The Doors set to reclaim their status as a premier act with L.A. Woman in 1971. The session included guitar work by Marc Benno, and bass by Jerry Scheff. The album contained two Top 20 hits and went on to be their second best-selling studio album, surpassed in sales only by their debut. The album explored their R&B roots, although during rehearsals they had a falling-out with Paul Rothchild, who was dissatisfied with the band's effort. Denouncing "Love Her Madly" as "cocktail lounge music", he quit and handed the production to Bruce Botnick and the Doors. The singles "L.A. Woman", "Love Her Madly", and "Riders on the Storm" remain mainstays of rock radio programming, with the last of these being inducted into the Grammy Hall of Fame for its special significance to recorded music. In the song "L.A. Woman", Jim Morrison scrambles the letters of his own name to chant "Mr. Mojo Risin". During the sessions, a short clip of the band performing "Crawling King Snake" was filmed. So far as known, this is the last clip of the Doors performing with Morrison. On March 13, 1971, following the recording of L.A. Woman, Morrison took a leave of absence from the Doors and moved to Paris with Pamela Courson. He had visited the city the previous summer and was interested in moving there to become a writer in exile.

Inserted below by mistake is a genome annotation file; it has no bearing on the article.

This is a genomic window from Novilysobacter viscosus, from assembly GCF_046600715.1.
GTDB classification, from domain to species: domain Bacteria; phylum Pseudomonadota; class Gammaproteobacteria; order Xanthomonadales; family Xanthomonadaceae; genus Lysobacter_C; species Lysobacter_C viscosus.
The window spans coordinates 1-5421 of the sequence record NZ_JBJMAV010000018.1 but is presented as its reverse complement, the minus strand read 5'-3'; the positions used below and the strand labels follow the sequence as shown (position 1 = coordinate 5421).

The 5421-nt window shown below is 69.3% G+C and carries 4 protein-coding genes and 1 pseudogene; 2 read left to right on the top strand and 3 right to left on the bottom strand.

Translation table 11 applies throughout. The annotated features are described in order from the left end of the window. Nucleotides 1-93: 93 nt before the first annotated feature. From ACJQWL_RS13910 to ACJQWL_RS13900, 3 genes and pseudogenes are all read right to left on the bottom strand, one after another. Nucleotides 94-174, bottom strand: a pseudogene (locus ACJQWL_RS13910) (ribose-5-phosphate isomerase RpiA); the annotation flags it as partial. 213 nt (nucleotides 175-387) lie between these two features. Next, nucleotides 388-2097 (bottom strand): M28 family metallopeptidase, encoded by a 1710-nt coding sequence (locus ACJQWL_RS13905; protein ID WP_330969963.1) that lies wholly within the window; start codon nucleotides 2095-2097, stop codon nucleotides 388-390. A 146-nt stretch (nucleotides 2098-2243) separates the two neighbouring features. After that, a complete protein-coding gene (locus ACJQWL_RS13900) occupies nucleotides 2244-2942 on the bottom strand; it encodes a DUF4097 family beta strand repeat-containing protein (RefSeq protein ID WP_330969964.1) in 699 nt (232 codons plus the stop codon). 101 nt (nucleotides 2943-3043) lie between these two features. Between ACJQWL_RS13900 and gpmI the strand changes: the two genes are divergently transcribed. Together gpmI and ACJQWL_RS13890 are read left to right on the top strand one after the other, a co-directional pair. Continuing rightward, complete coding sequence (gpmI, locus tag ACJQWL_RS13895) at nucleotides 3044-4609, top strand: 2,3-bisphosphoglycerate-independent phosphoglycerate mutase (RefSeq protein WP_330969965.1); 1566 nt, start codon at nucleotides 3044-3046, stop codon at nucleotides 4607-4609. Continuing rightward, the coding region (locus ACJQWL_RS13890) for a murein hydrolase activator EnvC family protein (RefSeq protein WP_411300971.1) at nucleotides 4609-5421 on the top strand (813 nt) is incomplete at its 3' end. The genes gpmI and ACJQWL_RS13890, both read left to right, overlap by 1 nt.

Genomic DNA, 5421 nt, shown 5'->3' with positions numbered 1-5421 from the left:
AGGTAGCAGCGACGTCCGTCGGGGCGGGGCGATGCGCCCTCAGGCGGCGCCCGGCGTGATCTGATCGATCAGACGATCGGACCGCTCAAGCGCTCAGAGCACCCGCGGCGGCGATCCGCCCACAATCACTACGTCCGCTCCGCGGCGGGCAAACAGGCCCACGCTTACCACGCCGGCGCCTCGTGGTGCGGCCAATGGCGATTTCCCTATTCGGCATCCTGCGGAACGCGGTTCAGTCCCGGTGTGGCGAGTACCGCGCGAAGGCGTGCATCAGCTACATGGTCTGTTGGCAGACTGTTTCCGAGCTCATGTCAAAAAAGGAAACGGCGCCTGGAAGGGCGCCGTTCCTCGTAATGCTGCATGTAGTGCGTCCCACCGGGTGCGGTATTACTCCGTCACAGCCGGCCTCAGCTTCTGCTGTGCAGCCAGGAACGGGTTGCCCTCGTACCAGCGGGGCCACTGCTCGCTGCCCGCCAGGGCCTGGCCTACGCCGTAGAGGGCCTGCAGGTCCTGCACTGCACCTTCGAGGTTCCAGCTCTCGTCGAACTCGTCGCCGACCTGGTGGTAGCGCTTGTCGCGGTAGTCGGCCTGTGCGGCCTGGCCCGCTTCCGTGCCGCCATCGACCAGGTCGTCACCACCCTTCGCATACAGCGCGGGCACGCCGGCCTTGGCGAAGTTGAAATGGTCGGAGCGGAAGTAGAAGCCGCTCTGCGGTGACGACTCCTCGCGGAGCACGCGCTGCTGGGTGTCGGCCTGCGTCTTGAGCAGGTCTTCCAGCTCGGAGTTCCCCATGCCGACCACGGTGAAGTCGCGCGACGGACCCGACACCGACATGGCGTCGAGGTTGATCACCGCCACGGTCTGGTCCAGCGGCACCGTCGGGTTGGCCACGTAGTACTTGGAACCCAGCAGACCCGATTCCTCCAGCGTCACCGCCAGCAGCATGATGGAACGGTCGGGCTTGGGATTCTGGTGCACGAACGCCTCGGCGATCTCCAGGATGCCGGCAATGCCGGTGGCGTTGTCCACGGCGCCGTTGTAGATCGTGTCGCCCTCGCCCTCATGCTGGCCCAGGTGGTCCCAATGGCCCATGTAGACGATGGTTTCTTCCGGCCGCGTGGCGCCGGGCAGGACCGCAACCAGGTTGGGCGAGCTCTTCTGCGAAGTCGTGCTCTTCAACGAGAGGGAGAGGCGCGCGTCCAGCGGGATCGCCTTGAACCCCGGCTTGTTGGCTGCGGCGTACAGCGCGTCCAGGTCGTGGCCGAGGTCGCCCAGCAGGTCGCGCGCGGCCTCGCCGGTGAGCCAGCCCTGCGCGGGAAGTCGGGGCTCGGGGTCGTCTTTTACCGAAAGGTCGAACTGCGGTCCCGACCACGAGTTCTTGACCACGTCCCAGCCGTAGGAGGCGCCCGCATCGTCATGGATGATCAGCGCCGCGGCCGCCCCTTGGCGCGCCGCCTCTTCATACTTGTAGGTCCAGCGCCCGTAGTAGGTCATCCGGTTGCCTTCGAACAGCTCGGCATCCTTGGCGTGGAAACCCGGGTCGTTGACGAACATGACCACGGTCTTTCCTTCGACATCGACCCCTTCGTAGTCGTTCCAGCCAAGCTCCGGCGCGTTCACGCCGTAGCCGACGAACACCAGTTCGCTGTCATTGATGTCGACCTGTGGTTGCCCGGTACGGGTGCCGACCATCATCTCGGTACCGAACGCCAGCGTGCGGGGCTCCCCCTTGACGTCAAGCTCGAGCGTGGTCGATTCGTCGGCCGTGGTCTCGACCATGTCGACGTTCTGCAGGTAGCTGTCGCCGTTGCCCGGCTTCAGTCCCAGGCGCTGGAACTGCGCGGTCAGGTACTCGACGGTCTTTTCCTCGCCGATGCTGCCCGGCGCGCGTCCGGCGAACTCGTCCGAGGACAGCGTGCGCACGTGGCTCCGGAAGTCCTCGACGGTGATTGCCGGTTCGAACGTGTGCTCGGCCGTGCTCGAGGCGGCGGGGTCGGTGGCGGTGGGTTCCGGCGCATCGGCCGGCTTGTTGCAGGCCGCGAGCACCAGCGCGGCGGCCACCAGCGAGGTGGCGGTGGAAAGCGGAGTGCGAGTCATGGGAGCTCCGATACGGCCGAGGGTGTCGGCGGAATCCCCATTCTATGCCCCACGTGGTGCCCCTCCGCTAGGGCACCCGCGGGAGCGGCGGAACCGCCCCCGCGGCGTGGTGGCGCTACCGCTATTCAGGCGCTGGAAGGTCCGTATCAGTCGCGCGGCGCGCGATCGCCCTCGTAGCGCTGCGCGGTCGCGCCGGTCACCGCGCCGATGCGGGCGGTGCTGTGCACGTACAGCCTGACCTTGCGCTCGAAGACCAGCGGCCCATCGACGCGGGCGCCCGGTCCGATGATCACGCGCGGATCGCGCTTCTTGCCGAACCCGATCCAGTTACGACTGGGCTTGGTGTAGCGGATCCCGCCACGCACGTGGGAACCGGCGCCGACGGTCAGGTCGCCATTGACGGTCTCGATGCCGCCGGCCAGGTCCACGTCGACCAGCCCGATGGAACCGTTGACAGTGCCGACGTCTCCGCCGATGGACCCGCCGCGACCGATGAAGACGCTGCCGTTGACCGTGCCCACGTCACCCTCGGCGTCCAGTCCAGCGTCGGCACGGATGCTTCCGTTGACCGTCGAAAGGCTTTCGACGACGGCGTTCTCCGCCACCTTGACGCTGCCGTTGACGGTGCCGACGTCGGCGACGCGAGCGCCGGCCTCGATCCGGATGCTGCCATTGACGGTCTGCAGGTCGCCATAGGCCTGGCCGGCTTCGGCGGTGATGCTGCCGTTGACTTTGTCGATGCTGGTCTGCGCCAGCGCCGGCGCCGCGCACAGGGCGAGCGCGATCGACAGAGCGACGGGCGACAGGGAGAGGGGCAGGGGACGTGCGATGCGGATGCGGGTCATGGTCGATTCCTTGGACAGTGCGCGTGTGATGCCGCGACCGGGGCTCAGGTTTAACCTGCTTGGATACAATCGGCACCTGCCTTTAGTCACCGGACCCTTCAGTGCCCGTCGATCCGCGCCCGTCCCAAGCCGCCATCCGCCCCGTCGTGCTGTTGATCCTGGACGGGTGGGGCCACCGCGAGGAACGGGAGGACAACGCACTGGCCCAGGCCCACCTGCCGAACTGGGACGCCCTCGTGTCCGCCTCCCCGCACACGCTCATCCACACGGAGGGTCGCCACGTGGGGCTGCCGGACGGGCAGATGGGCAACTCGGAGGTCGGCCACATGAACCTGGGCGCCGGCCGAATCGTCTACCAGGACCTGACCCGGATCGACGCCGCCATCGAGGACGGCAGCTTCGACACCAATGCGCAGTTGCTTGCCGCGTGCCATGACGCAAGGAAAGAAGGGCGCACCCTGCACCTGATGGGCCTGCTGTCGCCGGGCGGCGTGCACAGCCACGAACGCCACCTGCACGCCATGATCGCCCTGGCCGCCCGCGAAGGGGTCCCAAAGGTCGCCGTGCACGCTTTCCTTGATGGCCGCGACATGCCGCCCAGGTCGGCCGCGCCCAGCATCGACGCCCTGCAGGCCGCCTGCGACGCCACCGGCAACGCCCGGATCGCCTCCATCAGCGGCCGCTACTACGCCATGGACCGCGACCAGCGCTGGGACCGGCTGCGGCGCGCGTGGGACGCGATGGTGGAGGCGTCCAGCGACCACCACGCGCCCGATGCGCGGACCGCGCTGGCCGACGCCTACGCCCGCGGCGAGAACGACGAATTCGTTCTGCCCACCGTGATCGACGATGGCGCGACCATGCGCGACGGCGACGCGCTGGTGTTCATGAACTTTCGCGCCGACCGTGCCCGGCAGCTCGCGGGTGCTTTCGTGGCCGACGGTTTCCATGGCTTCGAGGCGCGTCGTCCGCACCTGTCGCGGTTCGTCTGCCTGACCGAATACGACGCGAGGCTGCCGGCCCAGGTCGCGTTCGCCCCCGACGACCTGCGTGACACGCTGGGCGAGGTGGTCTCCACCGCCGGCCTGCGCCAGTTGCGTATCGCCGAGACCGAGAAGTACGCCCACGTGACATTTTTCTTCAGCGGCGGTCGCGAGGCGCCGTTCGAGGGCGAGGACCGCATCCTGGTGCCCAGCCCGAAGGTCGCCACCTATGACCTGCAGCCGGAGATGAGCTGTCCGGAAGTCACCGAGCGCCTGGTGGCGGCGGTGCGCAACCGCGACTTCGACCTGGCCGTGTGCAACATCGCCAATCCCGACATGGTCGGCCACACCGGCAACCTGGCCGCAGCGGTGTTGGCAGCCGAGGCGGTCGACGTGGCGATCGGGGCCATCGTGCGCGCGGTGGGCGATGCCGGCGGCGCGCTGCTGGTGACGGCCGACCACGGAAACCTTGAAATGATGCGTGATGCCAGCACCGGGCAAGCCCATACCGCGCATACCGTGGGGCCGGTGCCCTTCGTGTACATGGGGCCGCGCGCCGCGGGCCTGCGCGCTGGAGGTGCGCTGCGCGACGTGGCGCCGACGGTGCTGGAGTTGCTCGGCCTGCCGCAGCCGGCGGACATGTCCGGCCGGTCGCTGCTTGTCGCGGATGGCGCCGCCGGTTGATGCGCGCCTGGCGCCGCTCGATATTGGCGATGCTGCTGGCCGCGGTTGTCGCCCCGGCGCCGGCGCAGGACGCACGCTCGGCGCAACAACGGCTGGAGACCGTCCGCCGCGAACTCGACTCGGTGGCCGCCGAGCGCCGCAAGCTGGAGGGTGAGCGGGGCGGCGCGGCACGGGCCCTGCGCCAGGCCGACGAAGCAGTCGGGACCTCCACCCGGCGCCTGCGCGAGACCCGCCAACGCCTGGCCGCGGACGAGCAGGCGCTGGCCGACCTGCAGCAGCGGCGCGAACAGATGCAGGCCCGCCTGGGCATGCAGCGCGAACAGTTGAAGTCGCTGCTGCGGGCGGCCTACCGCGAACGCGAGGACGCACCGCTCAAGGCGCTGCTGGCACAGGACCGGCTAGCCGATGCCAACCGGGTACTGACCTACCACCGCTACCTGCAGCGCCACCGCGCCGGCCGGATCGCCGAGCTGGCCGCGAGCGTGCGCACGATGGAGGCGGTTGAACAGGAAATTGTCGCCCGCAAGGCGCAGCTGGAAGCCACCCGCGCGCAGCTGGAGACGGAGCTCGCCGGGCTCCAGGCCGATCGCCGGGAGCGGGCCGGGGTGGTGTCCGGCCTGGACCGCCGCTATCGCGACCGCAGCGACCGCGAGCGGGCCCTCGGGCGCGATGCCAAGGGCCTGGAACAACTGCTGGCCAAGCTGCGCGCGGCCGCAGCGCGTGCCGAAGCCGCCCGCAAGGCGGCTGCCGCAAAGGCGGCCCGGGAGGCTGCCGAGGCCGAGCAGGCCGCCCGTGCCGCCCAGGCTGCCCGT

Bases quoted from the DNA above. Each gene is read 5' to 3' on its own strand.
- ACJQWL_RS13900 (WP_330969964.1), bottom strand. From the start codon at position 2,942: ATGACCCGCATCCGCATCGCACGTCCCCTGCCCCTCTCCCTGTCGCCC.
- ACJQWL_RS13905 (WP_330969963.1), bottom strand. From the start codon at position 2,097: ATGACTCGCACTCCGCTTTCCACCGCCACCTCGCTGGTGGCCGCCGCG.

Morrison's death

Morrison died on July 3, 1971. In the official account of his death, he was found in a Paris apartment bathtub by his girlfriend Pamela Courson. Pursuant to French law, no autopsy was performed because the medical examiner claimed to have found no evidence of foul play. The absence of an official autopsy and the death certificate's having no reason of death besides heart failure, have left many questions regarding the cause of death. Morrison was buried in the "Poets Corner" of Père Lachaise Cemetery on July 7. The epitaph on his headstone bears the Greek inscription "ΚΑΤΑ ΤΟΝ ΔΑΙΜΟΝΑ ΕΑΥΤΟΥ", literally meaning "According to his own daimōn" and usually interpreted as "True to his own spirit".

Morrison died at age 27, the same age as several other famous rock stars in the 27 Club. In 1974, Morrison's girlfriend Pamela Courson also died at the age of 27.

 

Attribution

The Doors - Wikipedia, the free encyclopedia : taken from - http://en.wikipedia.org/wiki/The_Doors http://creativecommons.org/licenses/by-sa/3.0/